I am a victim of domestic violence. What should I do?

There are resources available to you where you can talk through the options that will work best for you and any children you may have, whether you are a victim of domestic violence, want to leave an abusive partner, or are a survivor.

You might think about doing the following:

  • Speak with a support service: A list of these Services is available on this website. For the nearest shelters and counselling services, you can also search your neighbourhood phone book or community services directory.
  • Speak with a friend, relative, or neighbour whom you trust.
  • Remember that you can make a safety plan, talk to your doctor, and report abuse to your neighbourhood Garda station. You may also need to go to them in an emergency or if you have to leave your family home.

The national helpline for Women’s Aid can be reached at 1800 341 900. 24 hours a day, seven days a week. It provides women who are experiencing physical, sexual, or mental abuse in their own homes with privileged access to information, counsel, support, and understanding.

The Helpline also serves as a resource for women who are experiencing abuse in a relationship, including referrals to refuges, counselling services, lawyers, legal aid, and other voluntary and statutory organisations.

If you have been the victim of sexual assault, call the Rape Crisis Center’s 24-hour hotline at 1800 778888 (run by the Dublin Rape Crisis Centre).

Court Orders for Domestic Violence

The courts will consider your request for a safety or barring order. A safety order permits your partner to remain in the house while prohibiting them from acting violently or threateningly toward you. A barring order directs your partner to leave the house and prohibits them from acting violently or threateningly toward you.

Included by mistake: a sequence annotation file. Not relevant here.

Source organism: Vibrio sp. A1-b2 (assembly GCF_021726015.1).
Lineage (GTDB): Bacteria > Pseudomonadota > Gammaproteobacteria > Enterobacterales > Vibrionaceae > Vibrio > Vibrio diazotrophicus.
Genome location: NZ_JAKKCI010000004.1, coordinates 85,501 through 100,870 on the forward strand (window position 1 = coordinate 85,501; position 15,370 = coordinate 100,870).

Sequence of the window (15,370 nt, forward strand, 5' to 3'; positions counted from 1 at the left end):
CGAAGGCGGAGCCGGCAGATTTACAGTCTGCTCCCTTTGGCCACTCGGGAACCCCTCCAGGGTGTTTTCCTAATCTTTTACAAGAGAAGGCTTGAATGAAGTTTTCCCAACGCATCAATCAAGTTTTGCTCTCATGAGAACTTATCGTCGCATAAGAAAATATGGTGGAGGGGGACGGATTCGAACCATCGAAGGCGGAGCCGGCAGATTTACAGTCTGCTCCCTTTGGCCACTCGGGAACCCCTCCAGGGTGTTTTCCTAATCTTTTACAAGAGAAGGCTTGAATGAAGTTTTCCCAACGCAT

If you have been the victim of sexual assault, call the Rape Crisis Center’s 24-hour hotline at 1800 778888 (run by the Dublin Rape Crisis Centre).

You can obtain a Protection Order from the courts while you wait for a Safety or Barring Order to be granted. This is a temporary safety order that forbids someone from acting aggressively or threateningly toward you. In exceptional cases where the judge feels you are in immediate danger and your abuser is not present, the judge may grant an interim barring order. You should contact your neighbourhood Garda Station if your abuser violates a Protection, Safety, or Barring Order.

Visit the District Court in your area to obtain an order. Although you don’t need legal counsel to file an initial application, the courts strongly advise it for full hearings. Call the District Court in your area to learn more.

Contact your neighbourhood refuge or Womens Aid (1800 34 900) if you’d like a companion.

Contact a family law attorney or The Legal Aid Board at 1890 615 200 (Monday through Friday, 10 am to 12.30 pm and 2 pm to 4 pm) for more information.

Try these things if you’re considering leaving your partner:

  • Depart when they aren’t looking, and if you have kids, take them all along.
  • Don’t forget to pack your passport, driver’s license, marriage and birth certificates, PPS numbers, medical identification cards, address book, bank books, check books, credit cards, court orders, and any other important legal and financial documents that pertain to you and your kids.
  • Bring enough clothing for several days.
  • Don’t forget to pack any medications you or your kids might require.
  • Take along a few of your kids’ favourite toys and belongings.
  • Bring any sentimental value in your personal belongings.

For advice on how to leave your partner safely if you’re considering it, call Women’s Aid at 1800 341 900 or your local refuge. Amen (046 902 3718) can be reached by men who are victims of domestic violence. On this website, you can find information about these and other Local & National Services.

On this website, you can also find information for older people who are being abused at home and for men who are experiencing domestic violence.

This website’s content offers helpful advice on how to keep you and your family safe. It is not legal advice from a qualified professional and should not be taken as such. If you’re thinking about separating from your partner or your home, you should speak with a lawyer about the legal ramifications of your choice.

Without first seeking legal counsel, you shouldn’t bring the kids with you if you aren’t their legal guardian. Even if you are the children’s legal guardian, you should not remove them from the Republic of Ireland unless you have a court order authorising it or you have the approval of the children’s other legal guardians. Again, legal counsel is crucial.

The information on this page is to be used as an informational resource only.